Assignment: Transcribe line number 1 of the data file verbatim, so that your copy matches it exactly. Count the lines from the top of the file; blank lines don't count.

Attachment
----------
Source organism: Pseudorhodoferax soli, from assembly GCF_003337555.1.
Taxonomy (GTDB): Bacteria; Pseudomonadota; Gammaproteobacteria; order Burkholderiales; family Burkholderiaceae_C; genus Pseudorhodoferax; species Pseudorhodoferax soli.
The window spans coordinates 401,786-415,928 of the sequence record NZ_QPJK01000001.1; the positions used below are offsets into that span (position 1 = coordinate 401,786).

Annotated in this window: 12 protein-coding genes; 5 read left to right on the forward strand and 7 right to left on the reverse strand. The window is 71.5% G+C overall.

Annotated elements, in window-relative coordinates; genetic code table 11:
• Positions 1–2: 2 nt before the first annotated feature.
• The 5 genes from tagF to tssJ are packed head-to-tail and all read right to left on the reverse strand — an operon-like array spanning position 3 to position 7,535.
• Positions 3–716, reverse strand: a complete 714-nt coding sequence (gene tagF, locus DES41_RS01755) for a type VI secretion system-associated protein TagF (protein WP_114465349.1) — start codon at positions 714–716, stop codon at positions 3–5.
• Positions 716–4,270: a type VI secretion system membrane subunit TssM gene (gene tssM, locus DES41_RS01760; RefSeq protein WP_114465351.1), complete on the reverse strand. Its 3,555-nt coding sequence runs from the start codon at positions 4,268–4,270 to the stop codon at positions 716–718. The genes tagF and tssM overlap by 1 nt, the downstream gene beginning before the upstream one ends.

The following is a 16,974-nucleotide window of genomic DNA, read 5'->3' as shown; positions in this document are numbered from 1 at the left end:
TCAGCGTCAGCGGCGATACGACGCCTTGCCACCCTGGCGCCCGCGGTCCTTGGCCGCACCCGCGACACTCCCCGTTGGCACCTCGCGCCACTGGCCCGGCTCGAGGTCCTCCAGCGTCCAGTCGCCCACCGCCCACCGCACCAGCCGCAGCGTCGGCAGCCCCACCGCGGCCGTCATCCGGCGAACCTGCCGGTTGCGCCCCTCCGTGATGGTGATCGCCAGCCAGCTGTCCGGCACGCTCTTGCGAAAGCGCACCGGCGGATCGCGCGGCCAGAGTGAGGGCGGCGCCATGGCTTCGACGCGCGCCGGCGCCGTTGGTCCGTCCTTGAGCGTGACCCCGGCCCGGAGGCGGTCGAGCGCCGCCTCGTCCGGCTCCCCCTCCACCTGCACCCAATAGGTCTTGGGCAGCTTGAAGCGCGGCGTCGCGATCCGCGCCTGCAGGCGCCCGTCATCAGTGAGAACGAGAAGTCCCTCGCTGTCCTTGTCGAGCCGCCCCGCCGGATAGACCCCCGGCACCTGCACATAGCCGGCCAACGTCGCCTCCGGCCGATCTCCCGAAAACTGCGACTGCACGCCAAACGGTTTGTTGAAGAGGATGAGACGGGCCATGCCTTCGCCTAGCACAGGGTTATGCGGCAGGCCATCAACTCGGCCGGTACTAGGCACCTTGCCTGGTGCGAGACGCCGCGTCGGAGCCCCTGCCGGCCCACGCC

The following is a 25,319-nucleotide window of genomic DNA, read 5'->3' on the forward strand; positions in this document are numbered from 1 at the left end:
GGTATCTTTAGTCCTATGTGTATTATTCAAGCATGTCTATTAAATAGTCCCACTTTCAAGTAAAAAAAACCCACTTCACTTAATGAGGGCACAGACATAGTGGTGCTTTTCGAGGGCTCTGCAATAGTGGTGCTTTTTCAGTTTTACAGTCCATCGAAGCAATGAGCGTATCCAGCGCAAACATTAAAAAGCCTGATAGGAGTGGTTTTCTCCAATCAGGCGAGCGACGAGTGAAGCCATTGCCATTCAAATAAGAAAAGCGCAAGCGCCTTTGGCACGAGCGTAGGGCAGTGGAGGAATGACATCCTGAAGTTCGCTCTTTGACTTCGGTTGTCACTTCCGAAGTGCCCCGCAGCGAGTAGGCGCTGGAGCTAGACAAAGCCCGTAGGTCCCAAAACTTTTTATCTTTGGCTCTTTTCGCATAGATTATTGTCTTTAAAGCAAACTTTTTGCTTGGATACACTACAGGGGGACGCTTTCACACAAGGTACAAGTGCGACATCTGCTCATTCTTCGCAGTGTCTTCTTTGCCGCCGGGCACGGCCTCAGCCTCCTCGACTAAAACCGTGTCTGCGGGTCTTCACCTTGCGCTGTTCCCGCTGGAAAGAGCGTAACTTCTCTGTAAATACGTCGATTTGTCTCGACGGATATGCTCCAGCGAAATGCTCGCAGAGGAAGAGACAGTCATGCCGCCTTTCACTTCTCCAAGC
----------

Source organism: Pseudorhodoferax soli, from assembly GCF_003337555.1.